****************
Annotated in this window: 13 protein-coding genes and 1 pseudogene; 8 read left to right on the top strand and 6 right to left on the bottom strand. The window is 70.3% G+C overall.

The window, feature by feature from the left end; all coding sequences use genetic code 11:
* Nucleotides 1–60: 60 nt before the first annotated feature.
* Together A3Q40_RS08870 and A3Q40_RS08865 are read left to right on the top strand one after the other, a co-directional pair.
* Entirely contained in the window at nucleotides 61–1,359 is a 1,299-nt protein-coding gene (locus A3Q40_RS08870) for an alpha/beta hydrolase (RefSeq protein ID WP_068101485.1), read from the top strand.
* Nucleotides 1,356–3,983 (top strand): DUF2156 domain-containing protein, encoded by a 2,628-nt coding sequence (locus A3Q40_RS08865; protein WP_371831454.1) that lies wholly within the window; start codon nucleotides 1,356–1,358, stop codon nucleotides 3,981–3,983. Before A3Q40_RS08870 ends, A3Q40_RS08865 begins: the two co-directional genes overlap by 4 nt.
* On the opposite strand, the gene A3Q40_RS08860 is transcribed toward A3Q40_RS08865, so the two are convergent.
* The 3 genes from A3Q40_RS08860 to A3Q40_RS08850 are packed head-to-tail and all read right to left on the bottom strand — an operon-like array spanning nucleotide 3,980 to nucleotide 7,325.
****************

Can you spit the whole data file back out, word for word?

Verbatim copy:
Annotated in this window: 13 protein-coding genes and 1 pseudogene; 8 read left to right on the top strand and 6 right to left on the bottom strand. The window is 70.3% G+C overall.

The window, feature by feature from the left end; all coding sequences use genetic code 11:
* Nucleotides 1–60: 60 nt before the first annotated feature.
* Together A3Q40_RS08870 and A3Q40_RS08865 are read left to right on the top strand one after the other, a co-directional pair.
* Entirely contained in the window at nucleotides 61–1,359 is a 1,299-nt protein-coding gene (locus A3Q40_RS08870) for an alpha/beta hydrolase (RefSeq protein ID WP_068101485.1), read from the top strand.
* Nucleotides 1,356–3,983 (top strand): DUF2156 domain-containing protein, encoded by a 2,628-nt coding sequence (locus A3Q40_RS08865; protein WP_371831454.1) that lies wholly within the window; start codon nucleotides 1,356–1,358, stop codon nucleotides 3,981–3,983. Before A3Q40_RS08870 ends, A3Q40_RS08865 begins: the two co-directional genes overlap by 4 nt.
* On the opposite strand, the gene A3Q40_RS08860 is transcribed toward A3Q40_RS08865, so the two are convergent.
* The 3 genes from A3Q40_RS08860 to A3Q40_RS08850 are packed head-to-tail and all read right to left on the bottom strand — an operon-like array spanning nucleotide 3,980 to nucleotide 7,325.